The latest US NPR of 2022 has retained the role of nuclear weapons to deter limited nuclear attacks with tailored deterrence. In order to make the threat of limited use look credible, a small number of existing SLBM warheads have been modified to provide a low-yield option so as to have a diverse set of capabilities “for responding to nuclear or non-nuclear strategic attack; and enhance deterrence by signalling to potential adversaries that their limited nuclear escalation offers no exploitable advantage…” All of this is being justified as being technologically feasible, causing less of a humanitarian disaster, and hence being more legally defensible. But is that true? Can a limited nuclear war be credibly fought and won between two nuclear armed states?
Fighting a Limited Nuclear War
Nuclear war-fighting envisages operations in a logical and controlled manner with the idea of escalation dominance and cool control during a pre-conceived limited counterforce attack. But, wargame after wargame has shown the difficulties in containing nuclear wars that started with calibrated use to run along pre-determined pathways. There are two sets of challenges that can be identified in the case of a limited nuclear war.
Operational Military Challenges
The first of these arises from the uncertainty about the adversary’s willingness to play the game of limited nuclear war. In his 1981 book, The Evolution of Nuclear Strategy, Lawrence Freedman stated, “It takes two to keep a war limited.” It can never be taken for granted that the adversary will read the signal of limited nuclear use as intended and respond likewise. In fact, the adversary might completely misread the intention, as can be seen in this statement by a Soviet Major General, “the assertion made by supporters of ‘limited’ nuclear war that it could be kept within pre-planned limits and made ‘controllable’ is altogether false.” The Soviets interpreted the American building of counterforce capabilities as a move towards a credible first strike.
Indeed, the adversary can never know or be sure that the intent is to keep the nuclear use limited and that the first volley will not be followed by more, especially since the first user would also be signalling readiness for more attacks to deter the adversary’s retaliation. If the adversary chooses a more elaborate response than had been envisioned by the first user, could this then remain a limited exchange?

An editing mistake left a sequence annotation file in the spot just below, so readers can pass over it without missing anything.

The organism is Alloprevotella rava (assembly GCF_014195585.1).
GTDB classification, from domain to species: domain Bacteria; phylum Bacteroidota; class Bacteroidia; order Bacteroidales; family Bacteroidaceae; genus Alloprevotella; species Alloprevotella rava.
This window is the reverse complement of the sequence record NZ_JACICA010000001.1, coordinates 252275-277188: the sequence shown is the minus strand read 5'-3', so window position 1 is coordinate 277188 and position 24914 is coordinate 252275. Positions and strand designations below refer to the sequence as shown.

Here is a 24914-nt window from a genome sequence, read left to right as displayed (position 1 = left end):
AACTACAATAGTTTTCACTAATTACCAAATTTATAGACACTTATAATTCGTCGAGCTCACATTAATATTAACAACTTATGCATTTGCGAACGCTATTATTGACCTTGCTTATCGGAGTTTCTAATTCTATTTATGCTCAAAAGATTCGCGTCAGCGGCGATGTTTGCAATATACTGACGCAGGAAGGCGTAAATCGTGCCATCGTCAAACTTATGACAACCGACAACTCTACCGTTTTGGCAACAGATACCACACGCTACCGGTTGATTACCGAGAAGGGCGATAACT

In fact, the probability of being able to undertake limited nuclear attacks with no or only limited blowback amounts to wishful thinking. Analytical studies on how to conduct limited nuclear wars can only make educated guesses on matters of critical planning. For instance, such a planner may be able to reasonably determine the physical effects of nuclear explosions based on the yield of weapons, the height at which they would burst, the amount of warning time the adversary may have, the time of the attack, etc. But, whether such calculations can completely factor in more complicated issues, such as the overall impact of the attack on the national psyche, or other immeasurable imponderables, such as “popular panic and administrative disorganisation,” can never be ascertained. That a planned limited nuclear use will remain within expected parameters is virtually impossible to determine, and it would be foolish to base one’s use of nuclear weapons on such an unknown.
A second practical difficulty in keeping the war limited can be seen in the context of the first user himself. Since the basic premise of limited nuclear war is to hit the adversary’s military targets in the hope that he would respond likewise, could result in “battles of great confusion”. Even if the casualties in these cases might be low, there is every chance that the troops would be left isolated, leaderless, with no or contaminated food and water supplies, even fighting equipment and spare parts, and with a low morale.
The most serious danger that lurks in making the case that limited nuclear wars are fightable, containable, and even winnable is a heightened temptation to use nuclear weapons. It could lead to the belief that worthwhile military or political objectives are achievable through managed nuclear use. But, as stated earlier, there can be no guarantee that a nuclear exchange between two nuclear weapon states will remain limited. It may. But then it may not, and that might prove to be a risk that is too risky. In fact, a perception that the adversary is indicating greater nuclear swagger by getting away with ‘limited’ nuclear use could generate a greater sense of vulnerability and raise the incentives for pre-emption. This would make a nuclear exchange more likely, not less likely. Therefore, the deterrence effects of showcasing limited nuclear use need to be evaluated with care.
In fact, besides increasing the chances of deterrence breakdown, the pursuit of nuclear war-fighting capabilities (even if ostensibly for the purpose of deterrence) through the greater accuracy of nuclear-tipped missiles, elaborate intelligence, surveillance, and reconnaissance infrastructure, and damage limitation defences would also be a financially exhausting exercise.